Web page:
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Cancer vaccines 1
Published on May 28, 2015 30 min
Other Talks in the Series: Immunotherapy of Cancer
Gene therapy and virotherapy in the treatment of cancer
- Prof. Leonard Seymour
- University of Oxford, UK
Other Talks in the Series: Vaccines
Regulatory considerations for vaccine development: talk 1 - chemistry, manufacturing and control
- Dr. Norman W. Baylor
- Biologics Consulting Group, Inc., USA
This lecture is about cancer vaccines. And I'm Cornelis Melief, Emeritus Professor at Leiden University Medical Center and Chief Scientific Officer at ISA Pharmaceuticals.
This slide shows the major hallmarks of cancer published in the journal Cell in the year 2000. And amazingly enough, of all the properties here of cancer cells, such as sustaining proliferative signaling, evading growth repressors, activating invasion and metastasis, et cetera, there is no mention at all of the immune response against cancer cells. Whereas we now know that this is a major interaction taking place between cancer cells and the immune system.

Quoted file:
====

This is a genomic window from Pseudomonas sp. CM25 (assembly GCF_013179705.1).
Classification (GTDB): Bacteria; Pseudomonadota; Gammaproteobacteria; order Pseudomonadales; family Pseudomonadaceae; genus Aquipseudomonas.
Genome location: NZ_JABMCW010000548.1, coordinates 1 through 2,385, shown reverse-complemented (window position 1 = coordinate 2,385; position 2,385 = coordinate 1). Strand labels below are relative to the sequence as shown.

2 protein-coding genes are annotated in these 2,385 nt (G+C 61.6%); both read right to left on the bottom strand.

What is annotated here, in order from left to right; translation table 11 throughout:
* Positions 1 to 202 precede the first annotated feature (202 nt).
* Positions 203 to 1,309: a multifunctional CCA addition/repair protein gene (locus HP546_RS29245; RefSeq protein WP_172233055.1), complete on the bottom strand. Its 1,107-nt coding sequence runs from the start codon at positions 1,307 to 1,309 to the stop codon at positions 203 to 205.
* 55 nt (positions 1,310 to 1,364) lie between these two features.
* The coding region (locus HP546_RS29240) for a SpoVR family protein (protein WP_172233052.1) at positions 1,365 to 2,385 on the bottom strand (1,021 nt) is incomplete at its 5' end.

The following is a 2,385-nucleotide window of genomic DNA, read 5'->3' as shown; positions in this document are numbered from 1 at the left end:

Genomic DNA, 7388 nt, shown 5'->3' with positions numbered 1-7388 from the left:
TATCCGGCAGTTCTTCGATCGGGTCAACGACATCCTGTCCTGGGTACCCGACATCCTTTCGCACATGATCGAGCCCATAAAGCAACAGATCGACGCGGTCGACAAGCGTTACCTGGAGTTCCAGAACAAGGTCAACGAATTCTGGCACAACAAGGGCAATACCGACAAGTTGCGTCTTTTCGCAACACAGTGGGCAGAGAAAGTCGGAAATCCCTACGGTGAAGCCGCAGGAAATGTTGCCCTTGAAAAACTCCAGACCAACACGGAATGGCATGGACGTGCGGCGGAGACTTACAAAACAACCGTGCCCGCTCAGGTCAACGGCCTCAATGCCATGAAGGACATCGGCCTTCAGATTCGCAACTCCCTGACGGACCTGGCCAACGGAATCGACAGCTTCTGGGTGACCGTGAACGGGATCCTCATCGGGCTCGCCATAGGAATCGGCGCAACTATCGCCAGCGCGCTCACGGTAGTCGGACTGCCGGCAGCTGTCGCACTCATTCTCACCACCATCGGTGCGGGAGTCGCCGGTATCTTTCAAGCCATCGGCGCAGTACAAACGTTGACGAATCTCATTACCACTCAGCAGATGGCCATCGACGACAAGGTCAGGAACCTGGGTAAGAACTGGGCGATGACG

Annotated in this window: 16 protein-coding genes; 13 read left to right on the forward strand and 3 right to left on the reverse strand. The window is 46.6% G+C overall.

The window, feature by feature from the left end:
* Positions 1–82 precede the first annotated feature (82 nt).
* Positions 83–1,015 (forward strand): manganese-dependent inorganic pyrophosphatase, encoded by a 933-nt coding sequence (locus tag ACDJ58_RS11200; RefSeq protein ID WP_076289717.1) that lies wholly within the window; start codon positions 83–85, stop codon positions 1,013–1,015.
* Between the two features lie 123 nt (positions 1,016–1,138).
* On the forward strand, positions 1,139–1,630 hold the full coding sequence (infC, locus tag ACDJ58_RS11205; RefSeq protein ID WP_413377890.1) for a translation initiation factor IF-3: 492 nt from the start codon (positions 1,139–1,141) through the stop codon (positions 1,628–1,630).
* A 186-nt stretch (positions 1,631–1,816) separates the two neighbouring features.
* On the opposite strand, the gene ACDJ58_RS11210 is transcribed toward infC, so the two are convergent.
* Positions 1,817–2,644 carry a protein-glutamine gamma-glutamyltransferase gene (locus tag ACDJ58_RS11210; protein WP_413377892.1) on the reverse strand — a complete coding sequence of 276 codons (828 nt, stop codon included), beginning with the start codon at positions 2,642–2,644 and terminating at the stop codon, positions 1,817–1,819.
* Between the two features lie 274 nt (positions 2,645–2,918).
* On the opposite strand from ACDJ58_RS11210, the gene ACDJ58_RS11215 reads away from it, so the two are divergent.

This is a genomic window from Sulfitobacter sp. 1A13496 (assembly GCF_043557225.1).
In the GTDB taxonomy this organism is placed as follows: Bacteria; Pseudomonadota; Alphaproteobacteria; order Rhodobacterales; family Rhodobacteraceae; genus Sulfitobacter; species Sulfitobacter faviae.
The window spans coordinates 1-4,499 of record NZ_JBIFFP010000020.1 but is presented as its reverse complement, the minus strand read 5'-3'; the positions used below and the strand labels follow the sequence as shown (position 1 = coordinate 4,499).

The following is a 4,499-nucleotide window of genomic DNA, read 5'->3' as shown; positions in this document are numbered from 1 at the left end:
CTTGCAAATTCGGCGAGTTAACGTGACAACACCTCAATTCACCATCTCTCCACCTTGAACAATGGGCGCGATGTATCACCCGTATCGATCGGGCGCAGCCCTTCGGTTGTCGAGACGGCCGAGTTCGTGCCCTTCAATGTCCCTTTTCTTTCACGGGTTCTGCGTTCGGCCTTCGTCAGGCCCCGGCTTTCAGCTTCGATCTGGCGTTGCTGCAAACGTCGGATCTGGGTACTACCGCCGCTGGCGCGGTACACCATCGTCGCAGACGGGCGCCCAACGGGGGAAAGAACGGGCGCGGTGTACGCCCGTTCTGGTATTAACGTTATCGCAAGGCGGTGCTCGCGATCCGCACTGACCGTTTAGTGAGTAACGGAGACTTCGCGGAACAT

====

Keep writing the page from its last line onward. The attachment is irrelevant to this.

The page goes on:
Fortunately, Hanahan and Weinberg realized this and revisited the hallmarks of cancer yet again in a publication in Cell in the year 2011. And now at the right-hand side of this slide, you see emerging hallmarks, enabling characteristics, two of which deal with the immune system. So in order for cancer to be successful, it has to avoid immune destruction. On the other hand, the other side of the coin of the immune system is that certain types of immunity, such as inflammation of a particular type, for example, that promoted by interleukin-6, can promote tumor growth rather than kill tumor cells, whereas avoiding immune destruction means that there are types of immune response that we will return to that can actually kill tumor cells, such as cytotoxic T cells and interferon gamma-producing T cells, in general.